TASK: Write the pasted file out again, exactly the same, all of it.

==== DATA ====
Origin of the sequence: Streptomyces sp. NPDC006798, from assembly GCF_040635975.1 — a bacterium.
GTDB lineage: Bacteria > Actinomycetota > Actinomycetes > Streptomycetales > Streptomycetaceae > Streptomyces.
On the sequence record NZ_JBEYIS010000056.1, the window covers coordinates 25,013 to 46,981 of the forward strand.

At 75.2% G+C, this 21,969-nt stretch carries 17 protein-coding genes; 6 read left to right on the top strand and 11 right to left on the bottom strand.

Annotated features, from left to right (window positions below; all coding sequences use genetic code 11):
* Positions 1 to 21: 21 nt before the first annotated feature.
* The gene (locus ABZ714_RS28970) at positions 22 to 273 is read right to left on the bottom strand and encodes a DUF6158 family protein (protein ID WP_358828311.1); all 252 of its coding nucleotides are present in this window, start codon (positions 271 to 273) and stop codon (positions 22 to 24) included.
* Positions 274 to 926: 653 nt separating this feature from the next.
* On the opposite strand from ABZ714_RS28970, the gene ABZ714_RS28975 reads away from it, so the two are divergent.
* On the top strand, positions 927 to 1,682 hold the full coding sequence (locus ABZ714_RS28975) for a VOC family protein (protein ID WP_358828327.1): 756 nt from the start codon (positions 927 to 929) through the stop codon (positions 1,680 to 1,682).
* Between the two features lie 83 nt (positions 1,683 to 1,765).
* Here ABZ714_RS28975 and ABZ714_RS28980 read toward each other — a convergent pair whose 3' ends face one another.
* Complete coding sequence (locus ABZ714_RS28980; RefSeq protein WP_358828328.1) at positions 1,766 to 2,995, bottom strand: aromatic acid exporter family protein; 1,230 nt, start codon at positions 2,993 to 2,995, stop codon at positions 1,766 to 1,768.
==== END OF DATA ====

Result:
Origin of the sequence: Streptomyces sp. NPDC006798, from assembly GCF_040635975.1 — a bacterium.
GTDB lineage: Bacteria > Actinomycetota > Actinomycetes > Streptomycetales > Streptomycetaceae > Streptomyces.
On the sequence record NZ_JBEYIS010000056.1, the window covers coordinates 25,013 to 46,981 of the forward strand.

At 75.2% G+C, this 21,969-nt stretch carries 17 protein-coding genes; 6 read left to right on the top strand and 11 right to left on the bottom strand.

Annotated features, from left to right (window positions below; all coding sequences use genetic code 11):
* Positions 1 to 21: 21 nt before the first annotated feature.
* The gene (locus ABZ714_RS28970) at positions 22 to 273 is read right to left on the bottom strand and encodes a DUF6158 family protein (protein ID WP_358828311.1); all 252 of its coding nucleotides are present in this window, start codon (positions 271 to 273) and stop codon (positions 22 to 24) included.
* Positions 274 to 926: 653 nt separating this feature from the next.
* On the opposite strand from ABZ714_RS28970, the gene ABZ714_RS28975 reads away from it, so the two are divergent.
* On the top strand, positions 927 to 1,682 hold the full coding sequence (locus ABZ714_RS28975) for a VOC family protein (protein ID WP_358828327.1): 756 nt from the start codon (positions 927 to 929) through the stop codon (positions 1,680 to 1,682).
* Between the two features lie 83 nt (positions 1,683 to 1,765).
* Here ABZ714_RS28975 and ABZ714_RS28980 read toward each other — a convergent pair whose 3' ends face one another.
* Complete coding sequence (locus ABZ714_RS28980; RefSeq protein WP_358828328.1) at positions 1,766 to 2,995, bottom strand: aromatic acid exporter family protein; 1,230 nt, start codon at positions 2,993 to 2,995, stop codon at positions 1,766 to 1,768.